Understanding Depth of Field ARTICLE


The aperture is a hole within a lens that let the let enter the camera body. Controlling the size of the aperture allows the photographer to control the quantity of light. But there is more than just quantity of light.
The size of the aperture will have an impact on the cone of light.

Take a look at this chart

What is Depth of Field?

This is the area of the image that appears sharp. This is directly linked to the cone of light and therefore to the aperture of the lens.
Just look at the aperture and the geometry of the light.

In the case of a wide Aperture, the area were the light get focused again is pretty narrow.
In the case of a small aperture, the depth of field is much wider.

Narrow and Wide Depth of Field

Playing with the aperture, you will define your Depth Of Field.

Using F<5.0, you will have narrow DOF. This is excellent to separate the object from the background or foreground.
Using F>9.0 you will be able to have sharp elements in the foreground as well as the background.

But it is not that simple, it also depends on the focal point.
So let's imagine that you have a wide aperture (F 2.8) and you focus on a point very close, your DOF will be literaly a few millimeters wide. and if you focus further, your DOF will be wider. for example at 100 meters your DOF might be 2m wide. for the same Aperture setting

Narrow DOF and focus

Now when you use a narrow depth of field, the focus point becomes critical. Depending at what distance you will focus, all the other elements will be blured.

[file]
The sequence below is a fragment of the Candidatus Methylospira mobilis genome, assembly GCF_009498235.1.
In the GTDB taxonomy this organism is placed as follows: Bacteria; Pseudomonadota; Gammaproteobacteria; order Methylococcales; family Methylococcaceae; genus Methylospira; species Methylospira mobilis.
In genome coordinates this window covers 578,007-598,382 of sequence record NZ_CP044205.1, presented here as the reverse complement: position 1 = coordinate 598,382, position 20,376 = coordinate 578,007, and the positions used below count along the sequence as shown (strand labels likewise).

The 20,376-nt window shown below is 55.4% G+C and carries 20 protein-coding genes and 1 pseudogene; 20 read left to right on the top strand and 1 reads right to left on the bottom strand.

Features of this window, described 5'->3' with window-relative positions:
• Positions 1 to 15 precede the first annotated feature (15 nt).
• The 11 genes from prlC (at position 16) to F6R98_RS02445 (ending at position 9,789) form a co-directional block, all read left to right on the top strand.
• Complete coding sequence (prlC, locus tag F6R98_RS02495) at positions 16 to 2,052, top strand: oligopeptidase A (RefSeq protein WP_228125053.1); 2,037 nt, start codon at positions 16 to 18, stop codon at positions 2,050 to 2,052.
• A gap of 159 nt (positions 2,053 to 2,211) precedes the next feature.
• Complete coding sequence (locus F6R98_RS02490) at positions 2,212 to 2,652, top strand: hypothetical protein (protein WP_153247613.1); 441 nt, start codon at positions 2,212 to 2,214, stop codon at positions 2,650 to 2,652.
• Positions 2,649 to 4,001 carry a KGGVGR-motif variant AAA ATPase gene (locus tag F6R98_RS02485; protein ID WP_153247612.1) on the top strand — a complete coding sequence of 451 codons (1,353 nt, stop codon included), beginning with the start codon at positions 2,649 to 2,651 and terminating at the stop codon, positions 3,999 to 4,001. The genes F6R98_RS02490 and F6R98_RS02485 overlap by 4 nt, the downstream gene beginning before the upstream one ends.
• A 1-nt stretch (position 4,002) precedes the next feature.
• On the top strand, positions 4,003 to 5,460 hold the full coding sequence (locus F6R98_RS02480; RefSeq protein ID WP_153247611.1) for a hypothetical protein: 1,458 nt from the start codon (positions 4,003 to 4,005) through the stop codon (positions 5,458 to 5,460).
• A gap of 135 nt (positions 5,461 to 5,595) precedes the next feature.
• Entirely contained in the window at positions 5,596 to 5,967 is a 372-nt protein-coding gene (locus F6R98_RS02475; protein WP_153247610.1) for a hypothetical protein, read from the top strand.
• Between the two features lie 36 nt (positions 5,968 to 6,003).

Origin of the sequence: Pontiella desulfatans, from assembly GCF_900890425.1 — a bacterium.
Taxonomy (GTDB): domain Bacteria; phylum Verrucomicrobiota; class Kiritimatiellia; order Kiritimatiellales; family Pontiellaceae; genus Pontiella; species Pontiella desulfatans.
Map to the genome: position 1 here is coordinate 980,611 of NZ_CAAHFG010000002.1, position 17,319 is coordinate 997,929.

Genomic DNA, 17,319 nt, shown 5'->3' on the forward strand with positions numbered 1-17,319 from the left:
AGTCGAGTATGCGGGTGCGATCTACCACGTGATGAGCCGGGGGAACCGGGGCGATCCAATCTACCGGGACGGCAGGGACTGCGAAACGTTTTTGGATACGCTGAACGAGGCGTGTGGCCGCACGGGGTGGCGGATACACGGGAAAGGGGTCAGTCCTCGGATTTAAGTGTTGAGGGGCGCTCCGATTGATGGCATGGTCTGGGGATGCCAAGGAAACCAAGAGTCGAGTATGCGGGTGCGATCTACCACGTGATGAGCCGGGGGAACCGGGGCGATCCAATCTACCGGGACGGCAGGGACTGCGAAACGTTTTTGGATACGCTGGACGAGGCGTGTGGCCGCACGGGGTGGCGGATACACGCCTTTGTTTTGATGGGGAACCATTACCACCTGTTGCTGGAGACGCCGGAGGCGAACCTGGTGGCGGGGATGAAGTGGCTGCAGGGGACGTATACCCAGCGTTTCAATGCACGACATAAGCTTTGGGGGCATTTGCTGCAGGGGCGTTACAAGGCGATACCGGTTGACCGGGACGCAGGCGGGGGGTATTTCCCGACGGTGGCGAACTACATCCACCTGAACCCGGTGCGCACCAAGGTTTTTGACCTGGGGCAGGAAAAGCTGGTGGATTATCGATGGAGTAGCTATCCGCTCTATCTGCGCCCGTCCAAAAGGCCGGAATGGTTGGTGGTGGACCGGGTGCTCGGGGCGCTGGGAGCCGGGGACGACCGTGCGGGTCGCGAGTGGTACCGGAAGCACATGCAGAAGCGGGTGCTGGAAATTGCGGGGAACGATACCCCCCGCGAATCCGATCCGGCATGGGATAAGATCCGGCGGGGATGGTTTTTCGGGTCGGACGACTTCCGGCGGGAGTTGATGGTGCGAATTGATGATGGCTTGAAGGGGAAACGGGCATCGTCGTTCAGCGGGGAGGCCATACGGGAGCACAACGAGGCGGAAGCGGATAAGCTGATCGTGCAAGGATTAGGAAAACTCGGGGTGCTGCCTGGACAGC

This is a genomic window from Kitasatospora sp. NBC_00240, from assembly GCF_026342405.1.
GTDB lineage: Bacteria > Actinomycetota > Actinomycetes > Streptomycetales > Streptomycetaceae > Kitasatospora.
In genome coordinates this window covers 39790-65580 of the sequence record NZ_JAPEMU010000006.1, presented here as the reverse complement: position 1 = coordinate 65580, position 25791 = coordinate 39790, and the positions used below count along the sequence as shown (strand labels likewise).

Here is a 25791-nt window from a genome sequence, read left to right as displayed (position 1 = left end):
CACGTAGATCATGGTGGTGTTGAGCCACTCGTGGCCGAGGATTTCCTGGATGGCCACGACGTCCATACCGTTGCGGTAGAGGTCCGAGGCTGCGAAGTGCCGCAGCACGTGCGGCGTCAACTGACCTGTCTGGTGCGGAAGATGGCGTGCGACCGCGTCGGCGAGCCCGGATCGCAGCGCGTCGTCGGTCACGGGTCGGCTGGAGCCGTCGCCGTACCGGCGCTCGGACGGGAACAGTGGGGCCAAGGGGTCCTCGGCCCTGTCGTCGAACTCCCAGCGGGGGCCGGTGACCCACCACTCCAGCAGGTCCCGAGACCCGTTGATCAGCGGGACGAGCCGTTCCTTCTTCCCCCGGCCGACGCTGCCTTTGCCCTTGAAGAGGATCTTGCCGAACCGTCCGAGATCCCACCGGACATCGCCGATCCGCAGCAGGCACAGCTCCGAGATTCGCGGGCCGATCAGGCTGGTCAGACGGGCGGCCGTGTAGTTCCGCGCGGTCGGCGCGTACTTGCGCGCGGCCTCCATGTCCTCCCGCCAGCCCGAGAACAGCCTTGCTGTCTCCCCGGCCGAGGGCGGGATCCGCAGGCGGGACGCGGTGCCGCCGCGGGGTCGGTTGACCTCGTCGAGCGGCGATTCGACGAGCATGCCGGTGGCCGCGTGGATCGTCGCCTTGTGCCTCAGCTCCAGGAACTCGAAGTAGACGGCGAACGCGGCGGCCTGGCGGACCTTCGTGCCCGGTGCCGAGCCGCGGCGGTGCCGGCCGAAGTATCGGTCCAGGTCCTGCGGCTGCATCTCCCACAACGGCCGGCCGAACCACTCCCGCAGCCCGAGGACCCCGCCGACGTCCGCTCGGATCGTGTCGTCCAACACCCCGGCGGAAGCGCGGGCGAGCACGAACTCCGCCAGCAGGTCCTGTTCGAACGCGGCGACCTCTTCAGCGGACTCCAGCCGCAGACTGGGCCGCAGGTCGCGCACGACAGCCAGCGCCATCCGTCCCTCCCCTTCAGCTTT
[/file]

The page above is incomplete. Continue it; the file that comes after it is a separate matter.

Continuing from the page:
Aperture and Shutter Speed

Because the Aperture impact the quantity of light allowed in the camera, it will have an impact on the Shutter Speed if we keep the ISO sensitivity at the same level.
So for narrow aperture (F > 9.0) your shutter speed will be higher

Wide Aperture for long exposure

if you are focusing at infinity, you can use the wide aperture (for example F2.8) to reduce the shutter speed keeping the same amount of light reaching the sensor.
This is very useful for night shot with stars. Remember that the earth is a moving planet and anything higher than 20sec exposure speed will potentially result in a slow nothing of the stars. This will result is a small star trail. I find it ugly and you probably should avoid it.

What about diffraction

"Too small of an aperture softens the image by creating a larger circle of confusion (or "Airy disk") due to an effect called diffraction.
Diffraction quickly becomes more of a limiting factor than depth of field as the aperture gets smaller. Despite their extreme depth of field, this is also why "pinhole cameras" have limited resolution."
Reference: http://www.cambridgeincolour.com/tutorials/depth-of-field.htm